Johnny gave me two tickets to Sigur Ros! Obviously he was my date so we drove to the Verizon Theater located downtown amid skyscrapers, clubs, and pubs. Once inside, we stood in the merch line seemingly forever. Why there were only two merch guys I don't know; Johnny worked merch at The Vatican and he was equally perplexed as we waited and waited and waited. We looked around noticing everyone was a baby, laughed at our mature ages, but then I realized people usually think I'm twelve to both my amusement and chagrin. Due to my short stature I could not see much, looked down, and wondered, Where did all the girls buy their cute shoes - Urban Outfitters? Finally, we purchased my T-shirt of choice, Metal Big Tree (if we had Genevieve or Calvin I'd have snatched the Rufus Baby Grow). I behaved and decided against the Shoulder Bag and Notebook Set which Aunt Denise would understand I need.
We then wandered to our grand seats on the top tier, smack in the middle of the stage. Johnny and I gazed at a sweeping crimson curtain setting a theatrical ambiance. The lights dimmed and what appeared to be four pixies in vintage dresses walked onto the stage: the opening band, Amina. The young ladies played beautiful, modern chamber music tinged with electronica produced by a PowerBook on stage. Each song was more inventive as they played a range of objects including wine glasses, a saw, glockenspiel (orchestra bells), cello, violin, mandolin, harp, and a vibraphone. Amina created artful music minus unnecessary words and moved about the stage with deliberate, possibly choreographed, graceful movements.
After a brief intermission and Johnny's brave foray through the sardine can-seats to purchase overpriced red wine, the lights dimmed again for Sigur Ros. They opened playing "Takk" and one of my favorites, their unintentional Gospel-conduit "Glosoli," both behind an opaque curtain. The band's shadows splashed funhouse-mirror images on the fluid screen. The set list was a linguaphile's dream of Icelandic vocabulary (the translated titles from the album Takk):
Takk ("Thank you")
Glosoli ("Glowing Sole")
Saeglopur ("Lost at Sea")
Hoppipolla ("Hopping Into Puddles")
Med Blodnasir ("I Have a Nosebleed")
Svo Hljott ("So Quietly")
The entire show was one expansive, sonic lullaby sung by lead singer Jonsi Birgisson's childlike, ethereal voice. He often stroked and pounded his guitar with a cello bow while singing lyrics in his native tongue or "Hopelandic": haunting, nonsensical sounds using his voice as another instrument. The music sailed and soared, calm leading to a rock crescendo aided by the band - Geory Goggi Holm (bass), Kjartan Sveinsson (keyboards), and Orri Pall Dyrason (drums). They were joined by the lovely Amina who served as their stunning string section.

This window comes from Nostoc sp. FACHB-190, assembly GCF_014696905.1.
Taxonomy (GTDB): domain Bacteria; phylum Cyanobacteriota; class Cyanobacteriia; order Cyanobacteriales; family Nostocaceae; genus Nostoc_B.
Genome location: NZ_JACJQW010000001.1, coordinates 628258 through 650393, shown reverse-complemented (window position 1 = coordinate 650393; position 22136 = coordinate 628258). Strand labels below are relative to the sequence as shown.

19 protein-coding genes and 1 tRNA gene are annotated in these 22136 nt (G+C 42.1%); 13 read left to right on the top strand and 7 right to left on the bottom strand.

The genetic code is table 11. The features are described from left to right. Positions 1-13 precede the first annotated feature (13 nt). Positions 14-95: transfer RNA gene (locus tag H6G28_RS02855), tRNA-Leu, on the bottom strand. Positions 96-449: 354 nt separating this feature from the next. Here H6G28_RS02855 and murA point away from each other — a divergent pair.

Sigur Ros's Post-Rock sound is intellectual; unless chosen to be background music you must engage each song actively. Their music does not follow normal pop conventions and since American ears might be unaccustomed to the foreign/imaginary words you learn an enjoyable discipline to appreciate Beauty. It's not all so heady, though. Each song was full of mystery and all the while visuals on the background screen were snatched from dreams: children, swaying flowers, and abstract shapes you might see dancing on your eyelids. Another remarkable feat of Sigur Ros was they were completely unpretentious - the antithesis of the "rock star" image. They seemed to be enveloped with desire to create well-crafted music, period. There never was a spotlight on any of the band members. And, after the show you would never know their political, lifestyle, or religious views.
The band's absorption into each song was precisely why some of the fans were perplexing. In fact, the only negative part of the concert was a few drunk and/or high "woo-hooing" fans who must have thought they were cheering for AC/DC. That and the potheads two rows below us lighting up the putrid smell. I loathe that smell. Even if I did drugs (which I don't) I would pick one without a scent, especially the cannabis scent. Thankfully, Sigur Ros took us beyond the idiocy on a smooth ride of sound. It was not a concert inciting dance (such as Marah). Instead, the whole production played out like a film or painting requiring attention. Sigur Ros closed the show with an encore song, "Popplagio," and afterwards returned with Amina for a classy bow to the audience while the word Takk hung on the screen behind. Since takk means "thank you" the band was kindly expressing their gratitude to their fans while we reciprocated with drooling applause. It is concerts of this caliber that renew my love for music.
Posted by jenni at 12:00 AM